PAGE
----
Notre Dame Law School has established a new fellowship to support students exploring the area of law and religion. The Murphy Fellowship is named in honor of longtime and former Notre Dame Law Professor Edward J. Murphy.
The inaugural Murphy Fellows — Joseph Andres, Olivia Lyons, Hadiah Mabry, and Tess Skehan — will actively participate in the programming of both the Program on Church, State & Society and the Religious Liberty Initiative. In addition, they will have the opportunity, during their second and third years, to participate in the Law School’s Religious Liberty Clinic.
Murphy was an exemplary Catholic legal scholar and law teacher. He joined the faculty in 1957, served as acting dean during the 1970-71 academic year, and directed the Notre Dame Summer Program in Japan in 1974. He was appointed the John N. Matthews Professor of Law in 1979, becoming the first chaired law professor at Notre Dame.
Murphy was known as a leading academic authority in the area of contracts. He was the co-author of the most widely used contract casebook in the country at the time. He also taught jurisprudence during his time at the Law School.
Charles Rice, former professor of law and colleague of Murphy, wrote about his teaching of jurisprudence in a remembrance article, saying, “In his teaching of Jurisprudence Professor Murphy uniquely integrated faith and morality with the law.”
In his 1994 essay, “The Sign of the Cross and Jurisprudence,” published in the Notre Dame Law Review, Murphy wrote: “Every class I have taught in the Notre Dame Law School has begun with the same action and the same words. I have made the ancient Sign of the Cross, while saying: ‘In the name of the Father, and of the Son, and of the Holy Spirit.’”
Richard Garnett, the Paul J. Schierl/Fort Howard Corporation Professor of Law and director of Notre Dame Law School’s Program on Church, State & Society, said that he also starts all of his classes with the Sign of the Cross because of Murphy’s influence. Murphy retired in 1994 after 37 years as a faculty member. At the time of his death in 1995 he had taught more Notre Dame Law School students than any other professor in the history of the University.
“It is fitting that a fellowship aimed at supporting students’ engagement with questions about church-state relations and religious freedom is named for Professor Murphy. He was, for his students and colleagues, a wonderful example and role model. We at the Law School are grateful for the generous support of the benefactors who made this fellowship possible,” said Garnett.
The Murphy Fellowship will be awarded annually to first-year law students and selected through a written application process.
Meet the 2022-23 Fellows
Joseph Andres received his undergraduate degree from Thomas Aquinas College and completed his master’s degree in theology at Ave Maria University. He worked in sales before applying to law school.
Andres said he came to ND Law because it is a Catholic law school with top notch job prospects.
“My primary purpose in going to law school is to put myself in a position to build up Catholic community at the natural level, in other words, building up the common good of society on an explicitly Catholic foundation,” said Andres. “Law is an essential piece of that goal, and since the Murphy Fellowship is about exactly those things — Church, Law, and Society — I’m excited that there’s already an entire fellowship devoted to the goals I came here with.”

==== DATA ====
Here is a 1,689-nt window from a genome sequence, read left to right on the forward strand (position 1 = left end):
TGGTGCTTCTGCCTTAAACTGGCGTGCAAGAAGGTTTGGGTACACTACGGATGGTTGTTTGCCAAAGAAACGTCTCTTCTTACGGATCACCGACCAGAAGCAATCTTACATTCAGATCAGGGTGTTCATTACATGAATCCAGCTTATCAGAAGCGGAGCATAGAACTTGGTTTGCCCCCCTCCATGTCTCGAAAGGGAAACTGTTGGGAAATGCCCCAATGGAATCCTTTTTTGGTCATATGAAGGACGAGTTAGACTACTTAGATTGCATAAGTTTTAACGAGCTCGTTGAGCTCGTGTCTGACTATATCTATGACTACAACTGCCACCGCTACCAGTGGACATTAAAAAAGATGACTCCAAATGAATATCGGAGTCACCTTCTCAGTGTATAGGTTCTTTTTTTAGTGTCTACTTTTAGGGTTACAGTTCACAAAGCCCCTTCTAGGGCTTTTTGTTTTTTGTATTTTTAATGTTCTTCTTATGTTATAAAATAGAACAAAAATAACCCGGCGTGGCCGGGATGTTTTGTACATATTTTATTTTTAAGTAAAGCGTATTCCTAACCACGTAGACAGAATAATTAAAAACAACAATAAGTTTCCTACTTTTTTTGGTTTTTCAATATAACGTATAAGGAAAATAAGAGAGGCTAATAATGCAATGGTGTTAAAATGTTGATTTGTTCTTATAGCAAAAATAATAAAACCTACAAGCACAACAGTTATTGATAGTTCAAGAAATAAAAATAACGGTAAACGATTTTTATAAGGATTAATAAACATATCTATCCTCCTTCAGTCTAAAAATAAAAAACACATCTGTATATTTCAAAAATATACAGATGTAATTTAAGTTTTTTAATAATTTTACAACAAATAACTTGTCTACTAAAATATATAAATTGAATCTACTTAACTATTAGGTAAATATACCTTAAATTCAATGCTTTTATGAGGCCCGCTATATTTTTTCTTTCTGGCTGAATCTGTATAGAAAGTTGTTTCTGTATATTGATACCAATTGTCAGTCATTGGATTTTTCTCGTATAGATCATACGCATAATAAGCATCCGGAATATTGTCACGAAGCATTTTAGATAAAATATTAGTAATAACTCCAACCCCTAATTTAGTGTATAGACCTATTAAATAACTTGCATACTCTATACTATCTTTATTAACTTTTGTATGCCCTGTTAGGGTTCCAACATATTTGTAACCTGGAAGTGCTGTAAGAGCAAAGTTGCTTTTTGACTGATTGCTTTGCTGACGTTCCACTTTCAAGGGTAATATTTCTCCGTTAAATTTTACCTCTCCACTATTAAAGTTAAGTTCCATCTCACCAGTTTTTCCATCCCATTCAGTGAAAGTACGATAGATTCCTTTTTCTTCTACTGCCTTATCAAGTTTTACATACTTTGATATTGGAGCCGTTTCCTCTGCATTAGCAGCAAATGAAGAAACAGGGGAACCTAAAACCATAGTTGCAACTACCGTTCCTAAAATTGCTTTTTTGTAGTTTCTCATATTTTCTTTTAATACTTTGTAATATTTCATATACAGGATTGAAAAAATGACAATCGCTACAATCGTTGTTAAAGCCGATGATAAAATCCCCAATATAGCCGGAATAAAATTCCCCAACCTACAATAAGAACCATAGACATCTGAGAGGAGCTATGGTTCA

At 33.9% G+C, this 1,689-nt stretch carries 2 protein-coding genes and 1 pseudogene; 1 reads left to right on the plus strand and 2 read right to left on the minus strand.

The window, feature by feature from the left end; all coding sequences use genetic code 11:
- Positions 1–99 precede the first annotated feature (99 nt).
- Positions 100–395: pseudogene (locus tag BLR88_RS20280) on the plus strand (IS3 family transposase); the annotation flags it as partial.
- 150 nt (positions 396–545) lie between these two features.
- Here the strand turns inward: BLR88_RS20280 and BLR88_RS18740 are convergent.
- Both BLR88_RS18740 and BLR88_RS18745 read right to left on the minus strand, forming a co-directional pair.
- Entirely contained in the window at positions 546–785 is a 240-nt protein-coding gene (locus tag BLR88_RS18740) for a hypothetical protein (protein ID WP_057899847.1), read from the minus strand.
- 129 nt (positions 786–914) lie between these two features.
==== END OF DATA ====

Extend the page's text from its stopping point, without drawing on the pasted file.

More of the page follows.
Olivia Lyons is from Washington, D.C., and received her undergraduate degree from the University of Notre Dame. Before coming to law school she worked as a market research analyst.
“I highly value Notre Dame’s commitment to its Catholic identity and free speech in the academic setting. Also, Notre Dame has first-class faculty and a strong community,” Lyons said when explaining why she chose ND Law.
“I am excited to be a Murphy Fellow because it gives me the opportunity to explore issues I’m passionate about, like religious liberty, under the guidance of phenomenal professors,” said Lyons.
Hadiah Mabry is from Somerset, Kentucky, and received her undergraduate degree from Hillsdale College. After graduation she was a fellow at the John Jay Institute in Pennsylvania and then worked at Hillsdale College.
She came to ND Law because she knew it would provide her with a robust ethical framework for the practice of law.
“Notre Dame was a natural choice, especially when considering its excellent faculty. I was also heavily swayed by Notre Dame’s central place in the Catholic intellectual tradition and the opportunity to work closely with the Program on Church, State & Society,” said Mabry. “I am thoroughly intrigued by the interplay between law, culture, and religion, and I wanted my legal education to complement my undergraduate studies in First Amendment issues.”
She said the Murphy Fellowship has already provided her with opportunities to engage with people, texts, and events directly related to her area of interest.
“I am most excited to have a firsthand view of Notre Dame’s excellent scholarship, both on campus and through visiting speakers,” said Mabry.
Tess Skehan graduated from Hillsdale College and worked as a legislative aide to U.S. Senator Pat Toomey of Pennsylvania before coming to law school.
She chose Notre Dame because she wanted to study the law at a rigorous institution that challenged her to grow not just academically and professionally, but spiritually as well.
“I look forward to learning how to apply the knowledge I learn in the classroom to help faith flourish and protect the closely held rights of all through my work with the Program on Church, State & Society,” said Skehan.
Learn more about the Program on Church, State & Society at churchstate.nd.edu.
Photos by Alicia Sachau/Notre Dame Law School
Originally published by law.nd.edu on September 30, 2022.at